Young Money comments on the government’s response to the Lords Select Committee on Financial Exclusion


Young Money (formerly pfeg) welcomes the government’s response to the Lords Select Committee on Financial Exclusion but believes the government can do more to ensure young people develop the skills, knowledge and confidence required to successfully manage their money.


The government rightly places emphasis upon the upcoming consultation on statutory PSHE. Statutory PSHE with a strong ‘E’ for economic strand is an appropriate place to teach financial education, in both primary and secondary schools, as it includes the ‘personal’ aspects of financial education such as attitudes to money and budgeting. Compulsory PSHE would mean, crucially, that students have early access to financial education from primary school age, as recommended in the landmark report from the APPG on Financial Education for Young People.  Young Money is looking forward to being closely involved in the government’s engagement work that will inform the PSHE consultation.


Young Money also welcomes the government reaffirming its intention for the new financial guidance body, which will replace the Money Advice Service, to co-ordinate funders and providers of financial education and assess the most effective efforts to improve financial capability. Young Money hopes that these aspects remain intact as the bill goes through Parliament. The creation of a Financial Inclusion Policy Board is another welcome development which should assist cross-departmental working and appropriate policy development.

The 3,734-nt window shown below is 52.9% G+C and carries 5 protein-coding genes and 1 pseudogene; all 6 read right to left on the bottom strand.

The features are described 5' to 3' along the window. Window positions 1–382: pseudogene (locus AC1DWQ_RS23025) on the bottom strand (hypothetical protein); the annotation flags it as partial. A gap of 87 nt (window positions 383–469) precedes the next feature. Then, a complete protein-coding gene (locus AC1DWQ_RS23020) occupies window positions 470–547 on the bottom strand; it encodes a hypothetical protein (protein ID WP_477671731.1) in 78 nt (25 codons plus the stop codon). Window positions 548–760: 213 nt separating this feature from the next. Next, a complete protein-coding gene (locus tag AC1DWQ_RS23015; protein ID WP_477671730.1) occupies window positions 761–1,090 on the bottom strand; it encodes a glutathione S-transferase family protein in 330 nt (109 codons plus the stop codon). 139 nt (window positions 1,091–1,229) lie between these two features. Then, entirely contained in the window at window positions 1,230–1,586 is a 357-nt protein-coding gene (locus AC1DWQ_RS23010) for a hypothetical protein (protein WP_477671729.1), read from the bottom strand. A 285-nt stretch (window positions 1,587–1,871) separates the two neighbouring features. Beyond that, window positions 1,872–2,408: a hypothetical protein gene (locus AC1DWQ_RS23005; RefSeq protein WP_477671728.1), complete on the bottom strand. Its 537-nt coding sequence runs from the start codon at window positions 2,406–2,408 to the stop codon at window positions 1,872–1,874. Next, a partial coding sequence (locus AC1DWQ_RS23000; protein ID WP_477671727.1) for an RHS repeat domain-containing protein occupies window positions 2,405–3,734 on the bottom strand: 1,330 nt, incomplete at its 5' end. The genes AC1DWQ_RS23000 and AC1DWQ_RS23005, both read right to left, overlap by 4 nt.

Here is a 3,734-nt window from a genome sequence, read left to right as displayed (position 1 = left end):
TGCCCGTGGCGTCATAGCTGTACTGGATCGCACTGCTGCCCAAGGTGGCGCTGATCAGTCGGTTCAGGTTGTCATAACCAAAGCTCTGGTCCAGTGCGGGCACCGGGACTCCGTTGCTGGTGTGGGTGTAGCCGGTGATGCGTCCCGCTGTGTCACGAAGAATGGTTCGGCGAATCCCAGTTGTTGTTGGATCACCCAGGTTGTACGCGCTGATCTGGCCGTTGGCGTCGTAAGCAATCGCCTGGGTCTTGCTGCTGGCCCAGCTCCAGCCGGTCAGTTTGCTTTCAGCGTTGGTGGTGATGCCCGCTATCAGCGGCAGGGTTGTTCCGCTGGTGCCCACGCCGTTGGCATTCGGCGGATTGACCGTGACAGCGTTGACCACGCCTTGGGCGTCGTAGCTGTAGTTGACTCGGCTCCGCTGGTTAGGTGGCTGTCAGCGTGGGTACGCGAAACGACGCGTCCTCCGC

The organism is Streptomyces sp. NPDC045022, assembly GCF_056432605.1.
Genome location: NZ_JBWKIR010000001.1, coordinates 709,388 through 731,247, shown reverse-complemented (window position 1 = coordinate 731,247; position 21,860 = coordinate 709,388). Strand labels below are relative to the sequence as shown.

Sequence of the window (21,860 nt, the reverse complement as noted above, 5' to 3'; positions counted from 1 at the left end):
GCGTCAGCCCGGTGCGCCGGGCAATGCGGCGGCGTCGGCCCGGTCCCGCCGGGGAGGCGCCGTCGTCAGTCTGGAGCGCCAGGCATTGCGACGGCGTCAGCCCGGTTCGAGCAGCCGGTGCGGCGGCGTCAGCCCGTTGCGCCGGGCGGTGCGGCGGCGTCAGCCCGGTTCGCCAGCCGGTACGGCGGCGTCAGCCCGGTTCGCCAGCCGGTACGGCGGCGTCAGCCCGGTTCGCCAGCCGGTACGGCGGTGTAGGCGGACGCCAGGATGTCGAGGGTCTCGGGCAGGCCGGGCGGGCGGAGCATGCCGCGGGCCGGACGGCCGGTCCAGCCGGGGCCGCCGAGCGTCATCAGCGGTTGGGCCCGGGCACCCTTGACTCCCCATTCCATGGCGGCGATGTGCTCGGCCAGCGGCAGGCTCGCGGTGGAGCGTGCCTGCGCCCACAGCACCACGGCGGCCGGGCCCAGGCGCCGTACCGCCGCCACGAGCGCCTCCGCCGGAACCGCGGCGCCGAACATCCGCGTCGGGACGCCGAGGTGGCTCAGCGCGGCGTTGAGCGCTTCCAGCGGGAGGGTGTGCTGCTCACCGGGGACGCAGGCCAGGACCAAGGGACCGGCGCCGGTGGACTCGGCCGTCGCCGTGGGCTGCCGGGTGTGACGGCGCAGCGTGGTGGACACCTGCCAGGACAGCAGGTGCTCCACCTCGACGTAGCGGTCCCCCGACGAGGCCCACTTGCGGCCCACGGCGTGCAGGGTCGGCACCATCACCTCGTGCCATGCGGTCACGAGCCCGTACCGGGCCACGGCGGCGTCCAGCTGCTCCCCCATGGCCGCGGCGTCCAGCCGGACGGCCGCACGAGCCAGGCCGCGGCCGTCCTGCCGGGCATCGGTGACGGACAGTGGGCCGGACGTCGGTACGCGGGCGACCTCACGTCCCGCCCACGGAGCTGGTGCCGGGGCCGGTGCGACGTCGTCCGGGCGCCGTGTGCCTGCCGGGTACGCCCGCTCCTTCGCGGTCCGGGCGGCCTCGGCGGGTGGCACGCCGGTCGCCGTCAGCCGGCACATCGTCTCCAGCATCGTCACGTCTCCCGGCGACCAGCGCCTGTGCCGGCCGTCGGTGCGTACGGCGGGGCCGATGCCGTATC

Young Money believes, however, that there is more that the government can do to ensure all young people receive high quality financial education. For example, the Department for Education must update its guidance for schools on the role of financial education in the curriculum. This guidance has not been updated since 2008, despite major changes to the curriculum in relation to financial education. The government should also agree to take part in the OECD’s Financial Literacy assessment in 2021, to provide an international benchmark to improve upon.


  Martin Lewis OBE, founder and chair of said:

“We campaigned hard for financial education to join the national curriculum, and succeeded in September 2014.  Yet it was a pyrrhic victory. The government put no resources in to schools or to training teachers – so while there are some beacons of excellence many schools are struggling to do it or do it well.


“We live in one of the world’s most competitive consumer economies.  Firms spend billions on marketing, advertising and teaching their staff to sell.  Yet consumers get no buyers training. The state needs to do more.”

Michael Mercieca, chief executive of Young Money said:

“I am very pleased that the government’s response recognised and praised the work of Young Money and other financial education charities and organisations. However, more action needs to be taken to avoid the next generation sleepwalking into a major youth debt crisis because of a lack of knowledge on how to make sound financial decisions.”


 Julian Knight MP, Chair of the APPG on Financial Education for Young People said:

“I was delighted when the Lords Select Committee on Financial Exclusion endorsed the recommendations of the APPG on Financial Education for Young People’s most recent report. I welcome the government’s response and their decision to consult on making PSHE statutory in primary and secondary schools. PSHE should of course include financial education as part of the ‘Economic’ strand, this would crucially ensure that students have access to financial education from an early age.  There remains however more to be done policy wise to ensure that young people leave schools financially capable.”